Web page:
• Designate a media spokesperson (and at least one back-up). These persons should be trained in advance of a crisis about what is and is not appropriate information to release to the media.
  • Make sure that everyone knows the identity of the designated spokespersons(s). Nonauthorized persons, including staff, volunteers and board members, should not talkto the media.
  • Do not admit wrongdoing. Keep in mind that anything said to the media by anyone in a position of authority can be used against the organization in any litigation that results. As tempting as it might be to admit liability to "get it off your chest," you can be sure that this admission will greatly diminish your attorney's ability to defend you in a lawsuit.
  • Remember that "no comment" says a lot. "No comment" fills pages in the minds and imaginations of readers and viewers. What is the organization trying to hide? Isn't there anything it can say about this dreadful event? Count on the fact that a skillful reporter will find someone to comment about the incident — including your organization's handling of the crisis. Remember to think carefully about what you say and what you don't say.
  • Stay calm and "on message." The key is focusing on the message you want to deliver. Advance preparation is necessary.
  • Deliver a positive, truthful message about your organization. While it is important not to evade a reporter's questions altogether, always begin your response with a positive message about your organization which incorporates your commitment to safety. For example, "The mission of the Youth Activities Center is to promote safe recreational activities for disadvantaged children in this community. Our commitment to safety is reflected in our safety training programs for athletes, rigorous screening and training program for volunteer coaches, and provision of appropriate safety gear for all participants."
  • Do not improvise your answers. If you do not know the information asked by the reporter, admit that fact and if appropriate, pledge to find out as soon as practical. Establish a time and place to provide information updates.
  • Show concern and compassion. Compassion for victims and those who are disadvantaged by circumstance, physical disability or economic status is at the heart of the work of many community-based nonprofits. The public expects a nonprofit spokesperson to demonstrate compassion. Never dismiss an incident where victims are involved as inconsequential.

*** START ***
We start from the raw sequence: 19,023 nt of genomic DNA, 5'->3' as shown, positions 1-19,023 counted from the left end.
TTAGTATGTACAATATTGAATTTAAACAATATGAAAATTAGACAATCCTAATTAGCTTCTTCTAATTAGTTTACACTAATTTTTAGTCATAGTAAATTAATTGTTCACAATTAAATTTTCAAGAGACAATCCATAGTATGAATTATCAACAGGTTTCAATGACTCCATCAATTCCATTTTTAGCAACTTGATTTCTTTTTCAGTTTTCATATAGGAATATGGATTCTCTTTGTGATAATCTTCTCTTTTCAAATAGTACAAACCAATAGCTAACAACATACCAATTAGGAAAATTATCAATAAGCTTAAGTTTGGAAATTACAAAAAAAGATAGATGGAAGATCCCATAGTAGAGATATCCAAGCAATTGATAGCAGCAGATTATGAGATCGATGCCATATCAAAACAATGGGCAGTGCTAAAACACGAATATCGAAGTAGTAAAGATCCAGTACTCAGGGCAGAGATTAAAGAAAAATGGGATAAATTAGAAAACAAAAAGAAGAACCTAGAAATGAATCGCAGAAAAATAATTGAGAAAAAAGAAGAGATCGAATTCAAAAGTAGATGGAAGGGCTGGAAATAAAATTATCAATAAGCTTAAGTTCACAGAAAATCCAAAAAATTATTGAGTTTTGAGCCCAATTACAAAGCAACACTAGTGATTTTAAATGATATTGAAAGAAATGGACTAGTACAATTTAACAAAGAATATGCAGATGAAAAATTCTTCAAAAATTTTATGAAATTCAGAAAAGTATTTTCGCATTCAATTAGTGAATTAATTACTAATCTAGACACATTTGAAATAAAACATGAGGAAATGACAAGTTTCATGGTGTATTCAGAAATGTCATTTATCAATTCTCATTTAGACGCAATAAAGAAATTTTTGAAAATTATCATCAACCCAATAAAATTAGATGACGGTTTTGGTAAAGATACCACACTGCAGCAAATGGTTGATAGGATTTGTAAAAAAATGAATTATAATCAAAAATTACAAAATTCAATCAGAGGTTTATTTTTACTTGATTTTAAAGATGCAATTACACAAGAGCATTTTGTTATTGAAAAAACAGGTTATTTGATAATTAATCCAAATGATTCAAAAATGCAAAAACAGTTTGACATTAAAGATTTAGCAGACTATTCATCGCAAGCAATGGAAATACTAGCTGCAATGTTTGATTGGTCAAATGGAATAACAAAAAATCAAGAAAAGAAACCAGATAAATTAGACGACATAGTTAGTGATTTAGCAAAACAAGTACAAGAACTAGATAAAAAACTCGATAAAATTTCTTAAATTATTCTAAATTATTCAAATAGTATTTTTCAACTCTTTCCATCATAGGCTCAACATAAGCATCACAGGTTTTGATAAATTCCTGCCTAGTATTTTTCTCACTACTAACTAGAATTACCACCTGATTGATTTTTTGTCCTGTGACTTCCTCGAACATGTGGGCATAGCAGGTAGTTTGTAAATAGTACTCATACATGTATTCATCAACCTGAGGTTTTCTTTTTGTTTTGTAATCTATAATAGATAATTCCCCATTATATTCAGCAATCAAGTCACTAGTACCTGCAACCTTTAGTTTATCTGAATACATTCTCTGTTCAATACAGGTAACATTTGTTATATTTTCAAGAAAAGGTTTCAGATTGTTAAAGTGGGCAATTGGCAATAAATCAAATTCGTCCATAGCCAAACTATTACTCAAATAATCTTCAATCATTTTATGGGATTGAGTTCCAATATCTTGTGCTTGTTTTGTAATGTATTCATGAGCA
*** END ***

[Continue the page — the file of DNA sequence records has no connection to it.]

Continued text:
Which Insurer Will Handle the Lawsuit? You have been served with a lawsuit, identified and recorded the date you were served and sent the papers along to your insurance broker. Now what? Your insurance broker will forward it to the appropriate insurers, depending on the type of claim and whether the lawsuit is one that qualifies for defense by an insurer. If there is a question as to whether or not an insurance policy will defend the lawsuit, your broker will send that lawsuit to any insurer that might have an obligation to defend or indemnify you or your organization for the claims contained in the suit. If your insurer determines that the policy does not cover the lawsuit in question, it must tell you that in writing and explain exactly why the policy does not apply. When an insurer does have an obligation to defend the lawsuit, it will send you a letter telling you what lawyer it has hired to represent you and/or your organization. In some cases, your insurer may send you a letter that says that it agrees to defend you, but only under certain conditions. That is called a "reservation of rights" letter. What is a Reservation of Rights Letter? A reservation of rights letter explains that, because some causes of action in the lawsuit are not covered by the policy, the insurer will defend without becoming obligated to pay damages awarded as a result of acts not covered by the policy. It is important to remember that the reservation of rights letter does not mean an insurance company is not going to defend the organization. It means that the insurance company is going to defend the organization, but the company is making sure you understand that some of the allegations in the suit may not be covered. If you feel that a reservation of rights letter was sent incorrectly, or you have additional information which may have bearing on the case, you should write to the insurer or have your broker write to the insurer and ask for another review of the coverage question. In some rare instances, there could be a conflict of interest between you and the insurer, or it could become clear that the majority of damages claimed are the result of uncovered acts that did happen but are not insured under the policy or are not able to be insured as a matter of public policy. In those instances, the insurer must tell you and must offer you the option of a separate attorney at the insurer's expense.

Chuck Hewitt

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Chuck Hewitt

Chuck Hewitt is a veteran claims executive with over 40 years of management experience at both national and regional carriers. He is currently the Claims Technical Director of the Nonprofits Insurance Alliance Group in Santa Cruz, California.